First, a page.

3 Oct 2010

Landlord's needs to be duly considered: Supreme Court

Traditionally the inclination of the Indian laws as well as the judicial attitude has been influenced by a socialist setup in stark contrast to capitalism. Most of the laws as well the decisions of the Supreme Court in the 1950, 60 and 70s clearly illustrate this inclination in no uncertain terms. Rent control legislations are a pointer to this understanding where the State came to protect the tenant against the landlord both in terms of the rent levels as well as the eviction of the tenant. It has been incumbent upon the landlord to establish the need to use his own premises in order to evict the tenant from such let out premises. The trend, it seems, is reversing. 

The Supreme Court in a recently reported decision [Dinesh Kumar v. Yusuf Ali, AIR 2010 SC 2679] has declared that the needs of the landlord requiring the eviction of the tenant need to be considered in the correct perspective. The Court emphasised upon the need to allow the landlord to live in the manner as desired unless being vindictive against the tenant. The decision inter alia notes;
8. In Prativa Devi Vs. T.V. Krishnan (1996) 5 SCC 353, this Court held that the landlord is the best judge of his requirement and courts have no concern to dictate the landlord as to how and in what manner he should live.
9. However, in Ram Dass Vs. Ishwar Chander & Ors. AIR 1988 SC 1422, this Court held that ‘bona fide need’ should be genuine, honest and conceived in good faith. Landlord’s desire for possession, however honest it might otherwise be, has, inevitably, a subjective element in it. The “desire” to become “requirement” must have the objective element of a “need” which can be  decided only by taking all relevant circumstances into consideration so that the protection afforded to tenant is not rendered illusory or whittled down. The tenant cannot be evicted on a false plea of requirement or “feigned requirement”. (See also Rahabhar Productions Pvt. Ltd. Vs. Rajendra K. Tandon AIR 1998 SC 1639; and Shiv Sarup Gupta Vs. Dr. Mahesh Chand Gupta AIR 1999 SC 2507).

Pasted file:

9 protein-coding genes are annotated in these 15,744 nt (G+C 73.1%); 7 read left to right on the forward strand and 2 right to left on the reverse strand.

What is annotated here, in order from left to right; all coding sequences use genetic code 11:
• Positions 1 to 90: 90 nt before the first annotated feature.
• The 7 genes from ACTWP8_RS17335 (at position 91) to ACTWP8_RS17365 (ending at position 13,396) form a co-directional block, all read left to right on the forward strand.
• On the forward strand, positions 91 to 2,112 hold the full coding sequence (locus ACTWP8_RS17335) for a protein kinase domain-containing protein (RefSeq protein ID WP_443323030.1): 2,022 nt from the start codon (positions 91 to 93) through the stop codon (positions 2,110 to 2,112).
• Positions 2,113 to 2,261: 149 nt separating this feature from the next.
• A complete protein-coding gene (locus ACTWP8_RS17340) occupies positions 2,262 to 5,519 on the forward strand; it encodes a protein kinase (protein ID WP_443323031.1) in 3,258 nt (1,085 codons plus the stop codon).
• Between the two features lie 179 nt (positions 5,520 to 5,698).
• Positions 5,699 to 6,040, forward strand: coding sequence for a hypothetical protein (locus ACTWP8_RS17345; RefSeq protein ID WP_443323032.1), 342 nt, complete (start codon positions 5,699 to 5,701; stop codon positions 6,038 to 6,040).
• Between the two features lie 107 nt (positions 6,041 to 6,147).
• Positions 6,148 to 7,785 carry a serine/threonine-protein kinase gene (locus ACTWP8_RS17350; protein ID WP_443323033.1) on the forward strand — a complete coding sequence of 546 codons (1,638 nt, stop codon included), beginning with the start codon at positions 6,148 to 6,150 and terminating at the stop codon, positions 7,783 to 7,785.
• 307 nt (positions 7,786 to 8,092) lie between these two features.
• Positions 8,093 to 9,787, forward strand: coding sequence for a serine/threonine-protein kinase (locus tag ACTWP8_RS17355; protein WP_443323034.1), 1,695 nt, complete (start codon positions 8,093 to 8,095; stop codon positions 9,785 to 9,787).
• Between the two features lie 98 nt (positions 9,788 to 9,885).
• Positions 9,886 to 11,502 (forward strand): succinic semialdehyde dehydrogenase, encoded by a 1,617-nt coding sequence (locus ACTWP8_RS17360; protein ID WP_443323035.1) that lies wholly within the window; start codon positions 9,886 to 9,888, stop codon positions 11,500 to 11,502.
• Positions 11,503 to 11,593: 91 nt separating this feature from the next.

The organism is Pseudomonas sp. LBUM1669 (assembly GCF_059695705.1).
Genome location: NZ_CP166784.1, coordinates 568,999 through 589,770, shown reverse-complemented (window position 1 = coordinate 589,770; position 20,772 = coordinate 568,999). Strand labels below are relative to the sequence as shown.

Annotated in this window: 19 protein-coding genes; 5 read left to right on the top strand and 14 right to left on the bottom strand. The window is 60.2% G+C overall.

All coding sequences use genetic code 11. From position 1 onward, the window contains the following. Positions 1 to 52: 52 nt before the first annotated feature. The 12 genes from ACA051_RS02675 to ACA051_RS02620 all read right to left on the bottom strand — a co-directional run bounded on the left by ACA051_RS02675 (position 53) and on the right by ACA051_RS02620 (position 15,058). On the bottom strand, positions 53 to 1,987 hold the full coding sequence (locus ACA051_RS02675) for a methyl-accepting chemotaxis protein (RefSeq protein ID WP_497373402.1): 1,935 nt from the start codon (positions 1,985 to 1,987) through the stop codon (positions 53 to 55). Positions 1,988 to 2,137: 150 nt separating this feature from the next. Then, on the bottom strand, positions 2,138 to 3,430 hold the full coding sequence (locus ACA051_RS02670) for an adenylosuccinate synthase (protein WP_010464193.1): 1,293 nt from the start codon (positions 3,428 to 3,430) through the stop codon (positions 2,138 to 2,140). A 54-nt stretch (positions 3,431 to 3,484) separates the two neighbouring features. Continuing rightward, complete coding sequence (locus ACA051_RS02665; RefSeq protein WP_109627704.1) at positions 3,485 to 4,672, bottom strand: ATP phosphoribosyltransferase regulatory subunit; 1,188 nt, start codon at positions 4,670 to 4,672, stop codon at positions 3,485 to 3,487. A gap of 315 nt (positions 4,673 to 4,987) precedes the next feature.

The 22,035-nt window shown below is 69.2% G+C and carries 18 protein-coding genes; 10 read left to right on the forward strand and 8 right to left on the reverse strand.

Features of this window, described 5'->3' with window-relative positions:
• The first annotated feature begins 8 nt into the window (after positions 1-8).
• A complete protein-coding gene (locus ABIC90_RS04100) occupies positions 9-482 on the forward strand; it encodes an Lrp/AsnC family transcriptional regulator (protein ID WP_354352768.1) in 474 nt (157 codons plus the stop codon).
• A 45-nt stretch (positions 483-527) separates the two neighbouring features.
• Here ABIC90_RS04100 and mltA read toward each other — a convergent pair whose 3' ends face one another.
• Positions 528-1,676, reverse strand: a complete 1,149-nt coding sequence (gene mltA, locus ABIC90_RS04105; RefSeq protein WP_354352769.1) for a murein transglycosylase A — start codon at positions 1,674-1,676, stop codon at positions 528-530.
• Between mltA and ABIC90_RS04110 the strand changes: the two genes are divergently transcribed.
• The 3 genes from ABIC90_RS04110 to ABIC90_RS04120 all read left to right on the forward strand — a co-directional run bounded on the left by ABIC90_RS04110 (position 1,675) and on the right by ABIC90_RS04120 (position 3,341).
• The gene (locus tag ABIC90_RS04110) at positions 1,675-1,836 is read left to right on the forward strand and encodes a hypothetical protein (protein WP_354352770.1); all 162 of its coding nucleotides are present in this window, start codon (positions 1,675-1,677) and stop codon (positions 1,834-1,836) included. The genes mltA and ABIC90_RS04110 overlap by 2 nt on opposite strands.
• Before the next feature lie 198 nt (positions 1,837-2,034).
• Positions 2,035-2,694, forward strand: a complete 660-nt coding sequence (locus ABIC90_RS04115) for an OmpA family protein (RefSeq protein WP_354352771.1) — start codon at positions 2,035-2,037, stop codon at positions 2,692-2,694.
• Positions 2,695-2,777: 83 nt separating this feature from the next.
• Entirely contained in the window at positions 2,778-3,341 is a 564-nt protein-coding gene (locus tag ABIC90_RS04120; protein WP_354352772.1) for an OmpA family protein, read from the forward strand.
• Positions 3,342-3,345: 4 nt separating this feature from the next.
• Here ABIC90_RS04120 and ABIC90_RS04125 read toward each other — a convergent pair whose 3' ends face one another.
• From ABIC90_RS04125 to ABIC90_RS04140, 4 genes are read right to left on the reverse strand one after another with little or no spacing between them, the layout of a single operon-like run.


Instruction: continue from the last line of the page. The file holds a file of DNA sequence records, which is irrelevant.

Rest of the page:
10. In Malpe Vishwanath Acharya & Ors. Vs. State of Maharashtra & Anr. AIR 1998 SC 602, this Court emphasised the need for social legislations like the Rent Control Act striking a balance between rival interests so as to be just to law. “The law ought not to be unjust to one and give a disproportionate benefit or protection to another section of the society.”
11. In Siddalingamma & Anr. Vs. Mamtha Shenoy AIR 2001 SC 2896, this Court held that while determining the case of eviction of the tenant, an approach either too liberal or too conservative  or pedantic must be guarded against. If the landlord wishes to live with comfort in a house of his own, the law does not command or compel him to squeeze himself and dwell in lesser premises so as to protect the tenant’s continued occupation in tenancy premises. However, the bona fide requirement of the landlord must be distinguished from a mere whim or fanciful desire. It must be manifested in actual need so as to convince the Court that it is not a mere fanciful or whimsical desire. The need should be bona fide and not arbitrary and the requirement pleaded and proved must neither be a pretext nor a ruse adopted by the landlord for evicting the tenant. Therefore, the Court must take relevant circumstances into consideration while determining the issue of bona fide need so that the protection afforded to a tenant is not rendered illusory or whittled down.

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